Whenever I talk about how pop worship music is inappropriate for Christian worship, I get comments accusing me of making hasty generalizations, and directing me to “fresh” and “new” pop recordings of treasured hymns. “See?!?” these people will usually say. “You can sing good theology but in a modern style that connects with younger generations!”
I want to mention that if two generations of parents and churches had done their part, hymnody sung by choir and congregation, usually accompanied by organ, would “connect” just fine, although I reject that use of the word. If it is unfamiliar, all that has to happen is for it to be reintroduced with patient training and explanation?
Why must it be reintroduced? Isn’t it just a stylistic difference?
No, it isn’t just a stylistic difference, and that’s not difficult to ascertain by anyone willing to honestly evaluate the situation.
Since my first viral post, back in 2014 when it was still possible for a blog post to actual go “viral,” I’ve been saying this. Sometimes people ask why I’m still saying it. The answer is simply that some people still need to hear it.
It will anger some people to hear me say this, sure. That’s okay. They’re the ones who need to hear it most.
Pop music is not written to be sung by a congregation. It is not textually driven, which is necessary for a poem set to music to function as a hymn. Even if the text is good and important, the music is driven by a band, usually some version of a rock band, and the vocals are handled either by a soloist or a small ensemble. The singing is done very individualistically, usually with heavy ad libbing and soloistic singing. The singers are generally theatrical, even when they don’t mean to be. It’s the style of music. Their favorite pop singers sing this way, and so when this sort of music is done in church, the singers comport themselves likewise. More technically, and I’m drawing on my own training as a vocalist here, it is almost often sung with a high-larynx position, which creates a feeling of emotive singing that, unfortunately, often borders on being either whiny or glib.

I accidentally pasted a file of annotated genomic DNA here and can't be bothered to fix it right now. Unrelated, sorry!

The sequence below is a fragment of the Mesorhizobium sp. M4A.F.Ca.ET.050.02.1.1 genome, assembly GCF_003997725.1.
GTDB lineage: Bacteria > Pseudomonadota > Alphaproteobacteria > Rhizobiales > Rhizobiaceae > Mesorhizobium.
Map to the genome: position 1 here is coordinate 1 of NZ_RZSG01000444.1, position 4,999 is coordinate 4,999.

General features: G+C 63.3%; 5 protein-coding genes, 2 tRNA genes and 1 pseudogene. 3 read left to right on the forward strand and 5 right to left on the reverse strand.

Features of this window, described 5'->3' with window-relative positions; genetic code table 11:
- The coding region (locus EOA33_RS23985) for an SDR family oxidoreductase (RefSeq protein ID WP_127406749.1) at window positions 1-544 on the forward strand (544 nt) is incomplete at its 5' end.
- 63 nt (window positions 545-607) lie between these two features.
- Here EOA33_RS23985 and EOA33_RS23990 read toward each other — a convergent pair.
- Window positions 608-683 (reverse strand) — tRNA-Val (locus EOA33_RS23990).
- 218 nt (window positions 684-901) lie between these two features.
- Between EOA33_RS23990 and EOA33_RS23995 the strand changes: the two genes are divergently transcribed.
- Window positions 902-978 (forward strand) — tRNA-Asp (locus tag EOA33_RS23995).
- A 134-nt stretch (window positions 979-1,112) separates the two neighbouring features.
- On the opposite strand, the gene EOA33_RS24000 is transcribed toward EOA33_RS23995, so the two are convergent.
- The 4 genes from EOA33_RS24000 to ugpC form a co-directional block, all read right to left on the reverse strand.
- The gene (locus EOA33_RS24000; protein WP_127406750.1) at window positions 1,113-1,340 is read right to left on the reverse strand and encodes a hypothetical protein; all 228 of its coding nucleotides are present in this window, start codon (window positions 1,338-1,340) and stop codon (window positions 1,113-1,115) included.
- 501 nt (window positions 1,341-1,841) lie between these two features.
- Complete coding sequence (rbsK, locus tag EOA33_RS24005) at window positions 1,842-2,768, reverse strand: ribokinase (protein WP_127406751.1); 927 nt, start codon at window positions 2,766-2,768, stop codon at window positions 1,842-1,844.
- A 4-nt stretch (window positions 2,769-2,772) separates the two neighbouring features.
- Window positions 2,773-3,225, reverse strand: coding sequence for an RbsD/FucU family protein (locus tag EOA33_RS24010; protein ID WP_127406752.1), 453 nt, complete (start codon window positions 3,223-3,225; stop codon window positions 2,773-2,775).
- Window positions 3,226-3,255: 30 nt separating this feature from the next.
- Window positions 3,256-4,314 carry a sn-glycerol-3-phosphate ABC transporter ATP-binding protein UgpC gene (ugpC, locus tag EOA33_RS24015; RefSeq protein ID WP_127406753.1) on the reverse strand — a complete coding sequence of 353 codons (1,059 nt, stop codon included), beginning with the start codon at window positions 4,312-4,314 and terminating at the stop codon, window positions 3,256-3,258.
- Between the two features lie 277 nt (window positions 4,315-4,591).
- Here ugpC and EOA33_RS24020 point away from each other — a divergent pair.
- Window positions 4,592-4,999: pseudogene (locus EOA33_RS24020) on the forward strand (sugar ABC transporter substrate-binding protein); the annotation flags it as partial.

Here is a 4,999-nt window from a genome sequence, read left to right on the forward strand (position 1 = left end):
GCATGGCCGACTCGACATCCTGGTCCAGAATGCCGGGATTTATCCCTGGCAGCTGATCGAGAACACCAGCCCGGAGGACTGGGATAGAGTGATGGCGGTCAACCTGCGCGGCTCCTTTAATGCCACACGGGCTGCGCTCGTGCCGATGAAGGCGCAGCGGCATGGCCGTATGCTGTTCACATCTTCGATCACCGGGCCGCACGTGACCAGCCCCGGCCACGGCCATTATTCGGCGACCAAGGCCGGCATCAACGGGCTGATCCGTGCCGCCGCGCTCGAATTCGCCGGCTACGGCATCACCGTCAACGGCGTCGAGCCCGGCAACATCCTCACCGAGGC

If you’re singing a hymn text in this style, you’re not really singing a hymn. You’re singing a pop worship song that happens to use old words. Those words may be good, but they aren’t being done in a style that unifies the congregation. They aren’t being done in a way that emphasizes the text. They’re being performed for an audience, some of whom might be crooning (or, more to the point, emoting) along from their pews or stadium-style seats, but who aren’t being trained in the discipline of singing.
Hymns sung in liturgy are usually accompanied by an organ, which, played well, will draw the singing out of a congregation and articulate the rhythm of the text. There is no ad libbing by the singers, either in the choir or congregation, and there is no soloist wailing into a microphone. The point of the exercise is singing together as one voice a strong theological text that complements the liturgical day and lectionary readings. It isn’t to give a good theatrical performance. It isn’t to express emotion toward God, and though emotions can certainly be stirred by singing fabulous hymn texts, stirring them isn’t the point.
The fact that we’re raising children in churches that no longer sing like this is a tragedy and a travesty. We are depriving our children of learning to raise their voices in singing doctrinally rich texts in a liturgical environment where authenticity is based on the truth of the Word of God, not in what the music makes them feel.
”But Jonathan! Our churches our shrinking! Attendance is declining! We have to reach out to younger people with music they can relate to.”
That strategy is fifty years old. Look around. Is it working?
It’s a failed experiment that has impoverished two generations of Christians.
So let’s do better, shall we?
Let’s emerge from this singing hiatus most us are in with a renewed effort to recover good hymn singing, and more importantly, teach our children how to do it.
Down with pop worship.